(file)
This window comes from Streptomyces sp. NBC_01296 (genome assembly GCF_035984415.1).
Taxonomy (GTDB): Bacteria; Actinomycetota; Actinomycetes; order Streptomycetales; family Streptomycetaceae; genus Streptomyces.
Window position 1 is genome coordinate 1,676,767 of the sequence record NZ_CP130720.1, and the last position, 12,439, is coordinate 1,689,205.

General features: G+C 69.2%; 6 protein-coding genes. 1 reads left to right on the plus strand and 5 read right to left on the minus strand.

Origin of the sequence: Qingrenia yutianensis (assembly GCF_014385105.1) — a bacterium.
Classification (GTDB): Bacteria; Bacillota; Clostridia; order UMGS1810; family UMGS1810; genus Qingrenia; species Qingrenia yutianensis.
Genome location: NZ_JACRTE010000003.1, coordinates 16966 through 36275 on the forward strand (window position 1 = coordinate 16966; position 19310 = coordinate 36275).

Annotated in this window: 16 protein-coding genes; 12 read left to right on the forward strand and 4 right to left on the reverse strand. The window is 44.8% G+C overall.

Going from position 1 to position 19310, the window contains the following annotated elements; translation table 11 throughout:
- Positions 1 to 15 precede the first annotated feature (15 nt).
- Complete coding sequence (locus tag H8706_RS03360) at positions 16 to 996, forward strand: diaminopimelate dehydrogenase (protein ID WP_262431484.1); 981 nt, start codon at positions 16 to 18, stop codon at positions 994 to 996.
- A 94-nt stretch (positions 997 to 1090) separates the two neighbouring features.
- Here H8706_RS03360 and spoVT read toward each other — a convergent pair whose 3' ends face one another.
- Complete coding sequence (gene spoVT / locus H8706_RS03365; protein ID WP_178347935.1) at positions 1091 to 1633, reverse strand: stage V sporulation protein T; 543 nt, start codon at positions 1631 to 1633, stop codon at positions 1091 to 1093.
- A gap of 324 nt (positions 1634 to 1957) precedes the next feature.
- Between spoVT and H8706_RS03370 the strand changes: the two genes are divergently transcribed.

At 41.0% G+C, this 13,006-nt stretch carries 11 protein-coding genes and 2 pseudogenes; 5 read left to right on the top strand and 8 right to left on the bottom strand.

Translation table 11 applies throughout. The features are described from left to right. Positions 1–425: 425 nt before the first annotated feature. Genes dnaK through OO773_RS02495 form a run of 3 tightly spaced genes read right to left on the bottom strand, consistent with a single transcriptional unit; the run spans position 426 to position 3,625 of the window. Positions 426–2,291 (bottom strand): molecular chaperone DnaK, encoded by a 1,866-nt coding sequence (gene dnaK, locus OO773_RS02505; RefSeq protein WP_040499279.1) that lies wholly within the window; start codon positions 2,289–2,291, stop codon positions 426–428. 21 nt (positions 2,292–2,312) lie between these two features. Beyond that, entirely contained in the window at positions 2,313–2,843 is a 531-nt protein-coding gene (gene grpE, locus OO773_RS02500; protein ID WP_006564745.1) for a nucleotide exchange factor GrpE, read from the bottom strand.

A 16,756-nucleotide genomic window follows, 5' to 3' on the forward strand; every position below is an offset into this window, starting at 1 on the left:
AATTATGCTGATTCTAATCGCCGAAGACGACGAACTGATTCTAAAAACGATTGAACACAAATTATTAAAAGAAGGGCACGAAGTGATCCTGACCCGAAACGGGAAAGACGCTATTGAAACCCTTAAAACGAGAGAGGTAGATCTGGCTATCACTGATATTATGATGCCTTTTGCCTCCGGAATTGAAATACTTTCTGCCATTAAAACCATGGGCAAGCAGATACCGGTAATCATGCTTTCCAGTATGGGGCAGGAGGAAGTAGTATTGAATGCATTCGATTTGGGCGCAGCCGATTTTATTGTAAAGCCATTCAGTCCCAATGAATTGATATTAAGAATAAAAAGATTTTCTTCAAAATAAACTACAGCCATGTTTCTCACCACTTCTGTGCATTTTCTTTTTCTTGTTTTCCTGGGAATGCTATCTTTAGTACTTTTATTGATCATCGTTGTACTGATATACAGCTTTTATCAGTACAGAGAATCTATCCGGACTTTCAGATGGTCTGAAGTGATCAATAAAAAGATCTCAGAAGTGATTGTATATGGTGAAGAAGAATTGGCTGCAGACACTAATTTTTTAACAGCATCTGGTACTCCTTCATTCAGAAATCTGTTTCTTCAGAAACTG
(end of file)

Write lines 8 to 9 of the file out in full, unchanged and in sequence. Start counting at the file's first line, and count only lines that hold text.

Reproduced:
Annotated in this window: 16 protein-coding genes; 12 read left to right on the forward strand and 4 right to left on the reverse strand. The window is 44.8% G+C overall.

Going from position 1 to position 19310, the window contains the following annotated elements; translation table 11 throughout: